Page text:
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Boots charging for medication deliveries

(51 Posts)
MrBlueSkype Fri 02-Aug-19 21:03:14

A bit outing, but I manage domiciliary services. Today I've been told that Boots will be charging all their customers £5 PER DELIVERY for medication deliveries. They can sign-up online and have it delivered for free from a central pharmacy, but local pharmacies in-store will have to charge.

The poor, poor vulnerable are yet again going to be shafted here. Older, vulnerable, learning disabilities, all kinds of people who have no family, or are off the radar, can they just make the switch? No they won't, some will ignore the letter to come and do without meds.

Slow claps Boots

(local pharmacies are still delivering for free and will continue to do so in my area).

AIBU to be mad about this?

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Kummerspeck Fri 02-Aug-19 21:10:18

Unfortunately part of the reason for this is people taking advantage. Deliveries were originally intended for those who were unable to get out to collect but it is amazing how many houses delivery drivers get to and find the person who needs to sign for medication has gone out.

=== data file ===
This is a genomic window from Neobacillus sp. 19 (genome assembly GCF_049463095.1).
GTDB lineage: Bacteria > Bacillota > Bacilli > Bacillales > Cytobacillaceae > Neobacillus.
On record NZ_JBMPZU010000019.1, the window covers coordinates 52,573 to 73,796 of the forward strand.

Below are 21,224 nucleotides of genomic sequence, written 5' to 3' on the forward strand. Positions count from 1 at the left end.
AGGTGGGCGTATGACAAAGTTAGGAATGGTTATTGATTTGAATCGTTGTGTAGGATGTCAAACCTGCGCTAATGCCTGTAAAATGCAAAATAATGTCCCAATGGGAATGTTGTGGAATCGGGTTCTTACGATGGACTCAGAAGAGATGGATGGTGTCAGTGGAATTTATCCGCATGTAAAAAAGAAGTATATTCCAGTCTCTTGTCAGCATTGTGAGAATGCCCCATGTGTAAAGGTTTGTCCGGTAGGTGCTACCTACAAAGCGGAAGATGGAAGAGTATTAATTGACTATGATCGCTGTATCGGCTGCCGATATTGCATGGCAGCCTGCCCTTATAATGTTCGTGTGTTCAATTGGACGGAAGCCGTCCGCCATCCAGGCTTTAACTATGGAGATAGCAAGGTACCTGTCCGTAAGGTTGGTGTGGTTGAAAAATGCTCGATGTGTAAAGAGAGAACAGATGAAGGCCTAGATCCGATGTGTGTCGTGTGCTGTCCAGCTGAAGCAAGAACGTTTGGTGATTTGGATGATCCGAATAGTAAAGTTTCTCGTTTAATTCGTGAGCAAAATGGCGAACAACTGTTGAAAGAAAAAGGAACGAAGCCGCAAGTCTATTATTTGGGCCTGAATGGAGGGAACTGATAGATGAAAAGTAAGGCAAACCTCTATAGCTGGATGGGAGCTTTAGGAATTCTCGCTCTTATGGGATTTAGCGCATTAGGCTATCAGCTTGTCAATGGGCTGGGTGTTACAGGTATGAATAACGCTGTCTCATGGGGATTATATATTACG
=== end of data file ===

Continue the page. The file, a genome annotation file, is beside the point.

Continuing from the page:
I think a lot is changing in the world of pharmacy; some companies are also planning to charge for weekly dosettes/trays and CCGs are stopping pharmacies from ordering prescriptions so patients will have to order for themselves too

MrBlueSkype Fri 02-Aug-19 21:12:25

They told me they got a government grant for the drivers, now that is being finished, that is why it's being stopped.

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MrBlueSkype Fri 02-Aug-19 21:13:37

Ah, I really hope they don't charge for dosettes, that would be a disaster for so many!

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Chlobo89 Fri 02-Aug-19 21:16:00

Yes sadly it’s due to people taking advantage and also having 3 or 4 deliveries in one week instead of ordering all of the items they need in one go.
There will be exceptions such as people who need end of life medication and people that need emergency deliveries. There is also an annual pass that can be purchased for £55.